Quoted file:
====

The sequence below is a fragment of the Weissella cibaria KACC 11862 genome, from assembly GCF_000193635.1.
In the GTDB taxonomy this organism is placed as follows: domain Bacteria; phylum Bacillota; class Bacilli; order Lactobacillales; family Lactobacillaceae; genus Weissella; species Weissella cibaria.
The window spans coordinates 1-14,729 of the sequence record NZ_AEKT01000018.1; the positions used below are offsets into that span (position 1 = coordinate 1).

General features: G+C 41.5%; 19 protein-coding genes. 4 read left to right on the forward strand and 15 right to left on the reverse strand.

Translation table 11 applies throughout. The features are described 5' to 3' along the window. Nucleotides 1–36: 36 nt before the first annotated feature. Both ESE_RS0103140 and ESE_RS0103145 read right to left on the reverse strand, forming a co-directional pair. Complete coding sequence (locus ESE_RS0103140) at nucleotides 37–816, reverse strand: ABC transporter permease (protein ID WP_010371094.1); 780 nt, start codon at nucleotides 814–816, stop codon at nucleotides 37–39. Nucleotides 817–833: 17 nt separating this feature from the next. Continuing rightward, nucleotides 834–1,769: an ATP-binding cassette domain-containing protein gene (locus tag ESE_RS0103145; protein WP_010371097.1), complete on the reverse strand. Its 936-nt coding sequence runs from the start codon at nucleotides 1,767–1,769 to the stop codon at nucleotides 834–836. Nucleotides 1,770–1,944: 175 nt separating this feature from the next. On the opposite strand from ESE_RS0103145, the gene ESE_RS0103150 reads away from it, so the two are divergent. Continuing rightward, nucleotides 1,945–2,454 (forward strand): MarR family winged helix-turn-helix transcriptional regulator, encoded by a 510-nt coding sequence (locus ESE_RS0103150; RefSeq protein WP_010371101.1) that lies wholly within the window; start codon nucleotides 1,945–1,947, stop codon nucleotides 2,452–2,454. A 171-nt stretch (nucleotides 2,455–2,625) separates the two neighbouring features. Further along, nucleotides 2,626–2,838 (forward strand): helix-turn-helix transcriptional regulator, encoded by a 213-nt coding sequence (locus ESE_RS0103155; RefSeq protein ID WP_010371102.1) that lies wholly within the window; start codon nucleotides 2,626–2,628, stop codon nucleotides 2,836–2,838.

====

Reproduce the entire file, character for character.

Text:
The sequence below is a fragment of the Weissella cibaria KACC 11862 genome, from assembly GCF_000193635.1.
In the GTDB taxonomy this organism is placed as follows: domain Bacteria; phylum Bacillota; class Bacilli; order Lactobacillales; family Lactobacillaceae; genus Weissella; species Weissella cibaria.
The window spans coordinates 1-14,729 of the sequence record NZ_AEKT01000018.1; the positions used below are offsets into that span (position 1 = coordinate 1).

General features: G+C 41.5%; 19 protein-coding genes. 4 read left to right on the forward strand and 15 right to left on the reverse strand.

Translation table 11 applies throughout. The features are described 5' to 3' along the window. Nucleotides 1–36: 36 nt before the first annotated feature. Both ESE_RS0103140 and ESE_RS0103145 read right to left on the reverse strand, forming a co-directional pair. Complete coding sequence (locus ESE_RS0103140) at nucleotides 37–816, reverse strand: ABC transporter permease (protein ID WP_010371094.1); 780 nt, start codon at nucleotides 814–816, stop codon at nucleotides 37–39. Nucleotides 817–833: 17 nt separating this feature from the next. Continuing rightward, nucleotides 834–1,769: an ATP-binding cassette domain-containing protein gene (locus tag ESE_RS0103145; protein WP_010371097.1), complete on the reverse strand. Its 936-nt coding sequence runs from the start codon at nucleotides 1,767–1,769 to the stop codon at nucleotides 834–836. Nucleotides 1,770–1,944: 175 nt separating this feature from the next. On the opposite strand from ESE_RS0103145, the gene ESE_RS0103150 reads away from it, so the two are divergent. Continuing rightward, nucleotides 1,945–2,454 (forward strand): MarR family winged helix-turn-helix transcriptional regulator, encoded by a 510-nt coding sequence (locus ESE_RS0103150; RefSeq protein WP_010371101.1) that lies wholly within the window; start codon nucleotides 1,945–1,947, stop codon nucleotides 2,452–2,454. A 171-nt stretch (nucleotides 2,455–2,625) separates the two neighbouring features. Further along, nucleotides 2,626–2,838 (forward strand): helix-turn-helix transcriptional regulator, encoded by a 213-nt coding sequence (locus ESE_RS0103155; RefSeq protein ID WP_010371102.1) that lies wholly within the window; start codon nucleotides 2,626–2,628, stop codon nucleotides 2,836–2,838.